Immigration and Naturalization Service v. Chadha
The typical one-house legislative veto is unconstitutional because it violates both the president's veto power and the bicameral structure of Congress.
Jagdish Rai Chadha was an East Indian native who, in 1966, was admitted into the United States on a nonimmigrant student visa. Although his visa expired in 1972, he remained in the United States. In 1974, he was ordered by the Director of the Immigration and Naturalization Service to appear in court and show cause why he should not be deported out of the United States. Pursuant to the Immigration and Nationality Act, a deportation hearing was held to determine if Chadha should be forced to leave the country. During the hearing, Chadha admitted that he overstayed his visa, but requested that his deportation be suspended. Section 244(a)(1) of the Immigration and Nationality Act permitted the attorney general, at his discretion, to order such a suspension. The suspension was ordered because, among other things, "it would be difficult if not impossible for Chadha to return to Kenya or Great Britain due to his East Indian derivation." As mandated by the Immigration and Nationality Act, Congress was given notice of the suspension. The suspension remained in effect for a year and a half, but in December of 1975, the House of Representatives, acting under the permitted authority of the Immigration and Nationality Act Section 244(c)(2), vetoed the suspension and reopened the case. Although Chadha objected to the reopening of the case, claiming section 244(c)(2) was unconstitutional, the immigration judge determined that it had no authority to rule on Chadha's objection and ordered his deportation. Chadha appealed the deportation determination to the Board of Immigration Appeals, but it affirmed the lower court ruling.
Under Section 106(a) of the act, Chadha filed a petition with the U.S. Court of Appeals to review his deportation. The Immigration and Naturalization Service joined Chadha in arguing that the veto provision, allowed by section 244(c) of the act, was unconstitutional. The court of appeals agreed that the legislative veto provision of the Immigration and Nationality Act was an unconstitutional violation of the separation of powers doctrine. The court ruled that the House, which represents the legislative branch of government, was taking the veto power out of the hands of the president, who represents the executive branch. The act permitting one house of the legislative branch to veto the decision of the attorney general consequently allowed the legislature to retain an executive function. Circuit Court Judge Kennedy then directed the attorney general to stop any actions in furtherance of Chadha's deportation based on the House of Representatives resolution.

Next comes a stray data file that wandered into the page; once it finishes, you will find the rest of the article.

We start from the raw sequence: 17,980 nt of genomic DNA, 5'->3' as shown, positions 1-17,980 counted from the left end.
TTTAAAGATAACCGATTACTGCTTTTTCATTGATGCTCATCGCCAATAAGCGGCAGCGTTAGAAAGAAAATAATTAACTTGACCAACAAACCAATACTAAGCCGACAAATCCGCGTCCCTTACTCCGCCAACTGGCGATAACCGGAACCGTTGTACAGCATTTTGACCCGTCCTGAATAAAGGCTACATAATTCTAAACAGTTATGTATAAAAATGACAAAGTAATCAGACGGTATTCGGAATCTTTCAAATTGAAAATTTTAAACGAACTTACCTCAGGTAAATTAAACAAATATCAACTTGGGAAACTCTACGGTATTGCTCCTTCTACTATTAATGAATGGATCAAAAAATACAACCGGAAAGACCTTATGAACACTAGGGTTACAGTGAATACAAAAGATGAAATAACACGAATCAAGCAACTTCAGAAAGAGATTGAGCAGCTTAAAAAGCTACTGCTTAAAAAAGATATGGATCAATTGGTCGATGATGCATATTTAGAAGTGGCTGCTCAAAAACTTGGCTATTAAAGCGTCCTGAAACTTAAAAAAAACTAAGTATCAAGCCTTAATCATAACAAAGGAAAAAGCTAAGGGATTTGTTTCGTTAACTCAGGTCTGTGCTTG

The Immigration and Naturalization Service appealed the decision to the Supreme Court, through a petition for a writ for certiorari. Certiorari was granted and the case was argued before the Supreme Court on 22 February 1982 and reargued on 7 October 1982. In a 7-2 decision, the Supreme Court held the legislative veto to be unconstitutional. However, unlike the lower court, the Supreme Court did not base its reasoning on the separation of powers doctrine, but rather on bicameralism and the Presentment Clause. Thus, although the Supreme Court affirmed the lower courts ruling, the rationale behind the reaffirmation was entirely different. Further, the Court ruled that Section 244(c)(2) was severable from the remainder of the act and the act remained a valid law. In other words, the Court did not deem the entire act to violate the Constitution, but rather, the legislative veto could be struck down without tampering with the validity of the rest of the act.